They say big things come in little packages. That may never be more true than with what astronomers have just discovered: A "monster" black hole hiding inside one of the smallest galaxies ever known.
NASA said Wednesday that astronomers using its have found a new dwarf galaxy -- known as M60-UCD1 -- that "crams 140 million stars within a diameter of about 300 light-years, which is only 1/500th" the diameter of the Milky Way galaxy.
At the core of this tiny galaxy is what NASA is calling a "supermassive," or "monster" black hole, one that has five times the mass of the black hole at the center of our own Milky Way galaxy. A dwarf galaxy is one that has a small fraction of the hundreds of billion of stars in the Milky Way.
However, when comparing the density of the Milky Way and the newly-discovered galaxy, NASA said looking at the nighttime sky from Earth reveals about 4,000 stars. Someone looking up into the sky from inside M60-UCD1 would see a million stars.
According to NASA, this finding indicates there could be many other dense galaxies throughout the universe that also have giant black holes. At the same time, the space agency said, the discovery may mean that dwarf galaxies like M60-UCD1 could be the ripped remnants of larger galaxies that broke apart during violent events such as collisions with other galaxies.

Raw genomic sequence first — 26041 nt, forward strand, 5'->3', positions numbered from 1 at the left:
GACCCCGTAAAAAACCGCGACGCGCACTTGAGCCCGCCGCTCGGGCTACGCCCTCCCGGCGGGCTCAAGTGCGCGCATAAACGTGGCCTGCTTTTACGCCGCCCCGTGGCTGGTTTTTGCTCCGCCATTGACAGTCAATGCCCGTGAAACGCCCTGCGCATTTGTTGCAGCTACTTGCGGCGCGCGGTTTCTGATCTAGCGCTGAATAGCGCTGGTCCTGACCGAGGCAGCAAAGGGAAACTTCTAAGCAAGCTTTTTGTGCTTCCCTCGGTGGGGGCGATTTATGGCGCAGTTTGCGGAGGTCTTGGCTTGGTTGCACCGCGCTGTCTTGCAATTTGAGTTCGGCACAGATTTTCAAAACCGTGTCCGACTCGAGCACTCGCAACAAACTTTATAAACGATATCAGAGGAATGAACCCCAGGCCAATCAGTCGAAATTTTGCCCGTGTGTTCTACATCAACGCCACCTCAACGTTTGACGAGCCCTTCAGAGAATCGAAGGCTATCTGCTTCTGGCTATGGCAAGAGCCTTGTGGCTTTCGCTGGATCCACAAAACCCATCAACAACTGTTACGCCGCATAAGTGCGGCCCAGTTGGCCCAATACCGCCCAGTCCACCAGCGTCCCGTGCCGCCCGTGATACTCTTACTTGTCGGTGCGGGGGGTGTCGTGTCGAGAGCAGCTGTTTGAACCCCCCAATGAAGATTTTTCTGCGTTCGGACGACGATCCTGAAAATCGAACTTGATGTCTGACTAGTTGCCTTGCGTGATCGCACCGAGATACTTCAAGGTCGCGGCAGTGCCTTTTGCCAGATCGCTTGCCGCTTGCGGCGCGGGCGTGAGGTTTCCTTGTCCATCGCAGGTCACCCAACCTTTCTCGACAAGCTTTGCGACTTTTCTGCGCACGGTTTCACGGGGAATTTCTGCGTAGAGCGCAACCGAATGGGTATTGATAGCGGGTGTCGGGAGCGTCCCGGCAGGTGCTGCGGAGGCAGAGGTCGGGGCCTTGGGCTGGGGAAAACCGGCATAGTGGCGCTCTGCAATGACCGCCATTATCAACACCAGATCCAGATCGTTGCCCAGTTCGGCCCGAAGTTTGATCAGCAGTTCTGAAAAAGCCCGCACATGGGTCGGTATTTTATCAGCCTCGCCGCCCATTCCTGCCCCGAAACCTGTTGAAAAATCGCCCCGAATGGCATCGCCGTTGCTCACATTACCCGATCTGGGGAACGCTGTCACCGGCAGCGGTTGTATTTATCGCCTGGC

"We don't know of any other way you could make a black hole so big in an object this small," Anil Seth, the University of Utah astronomer who led a study about the newly-found galaxy, said in a NASA statement.
Seth's team used both the Hubble telescope and Hawaii's Gemini North-8 meter optical and infrared telescope to identify the new galaxy and measure the black hole's mass.
NASA explained that black holes are "gravitationally collapsed, ultra-compact objects that have a gravitational pull so strong that even light cannot escape."